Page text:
(5 minute read)
by Peter Stavros
“I just need to be by the water,” Sadie says as we sit out on the patio, after dinner and our evening walk, watching the burnt orange sun descend beyond the wavering elm trees that separate our property from our neighbor’s. “That’s all I need—just the water.”
Sadie’s been feeling gravity’s pull, again, I can tell—I can always tell—how she gets, sort of retreats within herself, with a faraway gaze like she’s somewhere else.
“The water,” I say. “What water?” I ask, and I take a sip of my beer, a summer shandy though I’m not a summer shandy person—give me an IPA—but Sadie bought these this afternoon, her “accomplishment for the day,” her words, and so I thought I’d give one a try but it’s not for me.
“Any water,” Sadie answers with a huff as if it’s a stupid question, and maybe it is, but maybe I want to hear Sadie explain it. “The ocean, a lake—whatever.”
“What about that river in Asheville where we took up stand-up paddleboarding?”
“Anything,” Sadie says, as she finishes her summer shandy with a satisfied swig and reaches down and pulls another from the cooler that she brought out here so we wouldn’t have to traipse back and forth into the house for beer. “I can breathe when I’m by the water,” Sadie goes on, and she sits back in her chaise lounge and stretches out and the bottoms of her feet are dirty because she’s been walking around without shoes, ignoring my admonition to be careful because there are breaks in the brick patio and I wouldn’t want her to step on a sharp rock. “It’s like . . .” Sadie takes a breath, and holds it for a beat. “When I’m by the water, I can feel the anxiety wash off me.”
“Not anxiety,” Sadie attempts to brush it aside with a wave of her hand, and I notice she’s not wearing her wedding band. “I just get out of sorts sometimes. It’s natural. It happens. I’m not Superman.” She sighs. “There’s so much … you know—in the world.” Sadie shrugs. “Maybe I need to get out more, like before.” She takes a swallow of beer, and narrows her eyes as if to contemplate. Then softer, lower, “The water.”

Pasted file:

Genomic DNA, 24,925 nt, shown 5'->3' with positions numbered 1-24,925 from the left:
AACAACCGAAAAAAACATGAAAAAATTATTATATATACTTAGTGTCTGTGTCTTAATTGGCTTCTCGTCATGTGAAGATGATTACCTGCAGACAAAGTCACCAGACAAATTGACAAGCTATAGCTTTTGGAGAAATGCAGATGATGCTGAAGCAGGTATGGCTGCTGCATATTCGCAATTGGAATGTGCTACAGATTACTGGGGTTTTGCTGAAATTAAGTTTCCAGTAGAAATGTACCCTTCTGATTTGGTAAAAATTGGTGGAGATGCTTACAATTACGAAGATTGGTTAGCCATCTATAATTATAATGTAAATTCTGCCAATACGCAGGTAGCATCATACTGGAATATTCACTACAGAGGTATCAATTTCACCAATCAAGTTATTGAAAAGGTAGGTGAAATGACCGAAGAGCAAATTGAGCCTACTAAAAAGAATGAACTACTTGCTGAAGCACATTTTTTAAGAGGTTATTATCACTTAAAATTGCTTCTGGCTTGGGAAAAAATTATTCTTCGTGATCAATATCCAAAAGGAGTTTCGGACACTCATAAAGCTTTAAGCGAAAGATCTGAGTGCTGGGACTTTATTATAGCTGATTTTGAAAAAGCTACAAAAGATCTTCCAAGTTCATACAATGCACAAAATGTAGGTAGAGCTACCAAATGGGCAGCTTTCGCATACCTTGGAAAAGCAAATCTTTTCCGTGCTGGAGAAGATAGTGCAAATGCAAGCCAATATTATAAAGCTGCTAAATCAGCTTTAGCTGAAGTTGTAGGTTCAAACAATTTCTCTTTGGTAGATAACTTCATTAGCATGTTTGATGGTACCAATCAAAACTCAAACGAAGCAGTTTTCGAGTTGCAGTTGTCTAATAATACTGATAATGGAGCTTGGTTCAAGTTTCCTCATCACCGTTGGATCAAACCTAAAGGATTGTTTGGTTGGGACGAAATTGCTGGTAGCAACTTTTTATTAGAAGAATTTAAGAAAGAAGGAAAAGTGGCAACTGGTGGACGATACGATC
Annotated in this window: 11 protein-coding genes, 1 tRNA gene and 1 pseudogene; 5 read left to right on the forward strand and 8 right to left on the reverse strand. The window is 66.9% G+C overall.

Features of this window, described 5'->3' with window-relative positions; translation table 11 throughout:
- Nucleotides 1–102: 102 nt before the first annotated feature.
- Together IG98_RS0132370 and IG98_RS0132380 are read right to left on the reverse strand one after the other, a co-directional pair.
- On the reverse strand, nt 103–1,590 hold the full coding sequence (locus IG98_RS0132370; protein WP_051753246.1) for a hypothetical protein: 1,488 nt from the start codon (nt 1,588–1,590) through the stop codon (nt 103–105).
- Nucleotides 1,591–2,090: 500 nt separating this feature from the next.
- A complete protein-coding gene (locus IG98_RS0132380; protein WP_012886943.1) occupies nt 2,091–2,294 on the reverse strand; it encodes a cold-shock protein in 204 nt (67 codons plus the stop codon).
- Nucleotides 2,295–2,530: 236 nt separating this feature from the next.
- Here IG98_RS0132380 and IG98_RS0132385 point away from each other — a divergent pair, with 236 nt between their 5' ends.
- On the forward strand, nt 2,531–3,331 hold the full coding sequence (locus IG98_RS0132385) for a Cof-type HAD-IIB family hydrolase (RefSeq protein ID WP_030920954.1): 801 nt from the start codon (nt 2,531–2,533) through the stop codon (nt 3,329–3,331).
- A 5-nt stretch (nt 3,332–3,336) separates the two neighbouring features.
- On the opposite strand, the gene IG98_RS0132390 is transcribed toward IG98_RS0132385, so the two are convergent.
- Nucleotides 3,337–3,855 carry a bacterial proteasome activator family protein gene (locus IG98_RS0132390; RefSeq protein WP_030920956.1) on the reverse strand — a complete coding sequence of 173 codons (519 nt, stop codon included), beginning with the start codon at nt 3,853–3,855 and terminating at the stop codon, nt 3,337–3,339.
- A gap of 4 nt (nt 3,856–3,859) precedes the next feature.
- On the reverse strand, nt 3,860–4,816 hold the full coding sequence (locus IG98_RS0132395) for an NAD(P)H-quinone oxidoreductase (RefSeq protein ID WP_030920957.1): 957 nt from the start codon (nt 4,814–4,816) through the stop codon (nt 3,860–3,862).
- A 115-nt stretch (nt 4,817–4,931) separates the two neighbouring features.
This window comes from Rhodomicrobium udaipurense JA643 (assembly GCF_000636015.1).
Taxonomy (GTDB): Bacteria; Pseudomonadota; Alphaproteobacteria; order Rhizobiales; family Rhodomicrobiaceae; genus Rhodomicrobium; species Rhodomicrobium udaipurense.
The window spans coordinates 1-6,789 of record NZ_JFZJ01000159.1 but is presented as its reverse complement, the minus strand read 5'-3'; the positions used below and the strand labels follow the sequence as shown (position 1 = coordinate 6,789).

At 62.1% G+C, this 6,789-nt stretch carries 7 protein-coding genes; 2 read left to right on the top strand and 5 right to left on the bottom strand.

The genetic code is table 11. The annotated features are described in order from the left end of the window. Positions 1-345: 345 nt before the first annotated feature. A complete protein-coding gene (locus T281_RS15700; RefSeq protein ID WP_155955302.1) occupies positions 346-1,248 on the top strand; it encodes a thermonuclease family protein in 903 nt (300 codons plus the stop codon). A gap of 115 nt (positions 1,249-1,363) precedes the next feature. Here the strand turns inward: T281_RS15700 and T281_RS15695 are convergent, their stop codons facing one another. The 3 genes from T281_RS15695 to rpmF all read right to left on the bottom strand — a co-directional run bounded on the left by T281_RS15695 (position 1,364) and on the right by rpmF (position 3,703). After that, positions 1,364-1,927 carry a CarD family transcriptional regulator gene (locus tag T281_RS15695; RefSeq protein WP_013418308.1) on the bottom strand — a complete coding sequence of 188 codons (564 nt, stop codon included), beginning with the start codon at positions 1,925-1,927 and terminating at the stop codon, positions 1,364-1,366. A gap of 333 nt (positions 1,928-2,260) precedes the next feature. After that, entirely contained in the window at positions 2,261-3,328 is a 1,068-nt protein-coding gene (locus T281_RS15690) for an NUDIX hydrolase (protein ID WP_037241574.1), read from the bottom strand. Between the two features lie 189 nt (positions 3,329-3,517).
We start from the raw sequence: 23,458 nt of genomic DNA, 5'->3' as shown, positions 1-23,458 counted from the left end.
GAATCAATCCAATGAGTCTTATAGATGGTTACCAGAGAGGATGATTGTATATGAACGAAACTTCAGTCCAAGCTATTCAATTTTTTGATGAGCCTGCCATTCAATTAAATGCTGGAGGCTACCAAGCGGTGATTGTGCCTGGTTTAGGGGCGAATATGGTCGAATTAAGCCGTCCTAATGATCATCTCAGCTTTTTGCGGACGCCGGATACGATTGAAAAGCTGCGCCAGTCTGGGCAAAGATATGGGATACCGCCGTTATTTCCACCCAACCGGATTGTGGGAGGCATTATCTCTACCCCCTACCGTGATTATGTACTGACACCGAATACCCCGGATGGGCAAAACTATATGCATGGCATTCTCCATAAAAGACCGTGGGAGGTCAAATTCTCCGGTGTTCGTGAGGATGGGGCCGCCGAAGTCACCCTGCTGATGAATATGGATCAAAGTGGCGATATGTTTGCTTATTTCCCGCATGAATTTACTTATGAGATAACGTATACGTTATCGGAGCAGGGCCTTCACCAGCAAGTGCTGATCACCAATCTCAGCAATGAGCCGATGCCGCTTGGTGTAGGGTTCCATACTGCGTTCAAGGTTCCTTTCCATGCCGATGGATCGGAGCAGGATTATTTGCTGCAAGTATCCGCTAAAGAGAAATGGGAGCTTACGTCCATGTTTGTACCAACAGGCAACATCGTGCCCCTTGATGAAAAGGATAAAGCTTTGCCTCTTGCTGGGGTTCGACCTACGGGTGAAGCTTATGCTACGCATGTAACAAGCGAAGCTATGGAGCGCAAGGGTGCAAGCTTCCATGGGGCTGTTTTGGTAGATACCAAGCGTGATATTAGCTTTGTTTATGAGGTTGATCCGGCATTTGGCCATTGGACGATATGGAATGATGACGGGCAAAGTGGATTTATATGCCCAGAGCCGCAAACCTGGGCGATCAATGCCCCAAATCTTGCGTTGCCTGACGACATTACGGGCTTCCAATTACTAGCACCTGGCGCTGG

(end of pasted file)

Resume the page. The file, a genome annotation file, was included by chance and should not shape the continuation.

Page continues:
I nod like I understand—and I understand—and it gets quiet as I think about what Sadie has said and Sadie stares off into the distance, into the back corner of the backyard where a rabbit has shyly emerged under the broken dividing fence to snack on wild clover that has grown up in clumps because the grass needs cutting and I haven’t had a chance to do it yet, what with everything. I’d ask Sadie to do it, since she’s here all day now anyway, but I know where the tree roots and divots and chipmunk holes are, and the last time Sadie cut the grass she broke the blade and nearly sliced off her leg. So I make a mental note to cut the grass this weekend.
“Okay, well let’s do that,” I say to break the silence, and because I think we should do that because if that will help Sadie then of course I’m all for it.
“Yeah,” Sadie says, though not convincing. “We’ll see.”
“No,” I say, and I lean in to show that I mean it. “I mean it. We always say we’ll see, but nothing ever happens. Let’s really do this. The water. Let’s pick a place and go.”
Sadie doesn’t say anything. She just subtly nods her head as she continues to watch that rabbit, and I start to watch it too, and it’s kind of mesmerizing, and calming in a way.
“So what do you say?” I leave the rabbit and return to Sadie. “Is that a deal?”
“That’s a deal,” Sadie says and I’m not sure if she’s just repeating me or if she’s serious.
“Let’s look tonight,” I say as I finish my summer shandy and force myself not to make a face with that last sour swallow because I know that Sadie likes these and she can have the rest—just not tonight. “The ocean. A lake. That river in Asheville. Whatever.” I wait for something from Sadie, and when I don’t get anything I say, “Huh?” and then, “Okay?”
Sadie says, “Okay,” with a last swallow of her beer, and she reaches into the cooler for another but there aren’t any more because I didn’t put them all in because I didn’t want us—or Sadie—to drink them all in one sitting. She exhales, pronounced and heavy, and tosses her empties in the cooler, and rises from her chaise lounge, and picks up the cooler, and carries it into the house, in her bare feet, and I watch where she steps to make sure she steers clear of sharp rocks.
I remain seated in my chaise lounge, for a few minutes, perhaps longer, and I watch that rabbit still eating the wild clover, and I think of how wonderful it must be to have that as your only concern, eating clover—and also, I suppose, that hawk that’s been flying about—until I hear, through the screen door, Sadie rummaging for something in the fridge, and I get up, and I go inside, to plan a trip with Sadie to the water.
Copyright © 2022 – Peter Stavros. All rights reserved.
About the Author
Peter J. Stavros is a writer in Louisville, Kentucky, and the author of the short story collection, Three in the Morning and You Don’t Smoke Anymore (Etchings Press). More can be found at www.peterjstavros.com.
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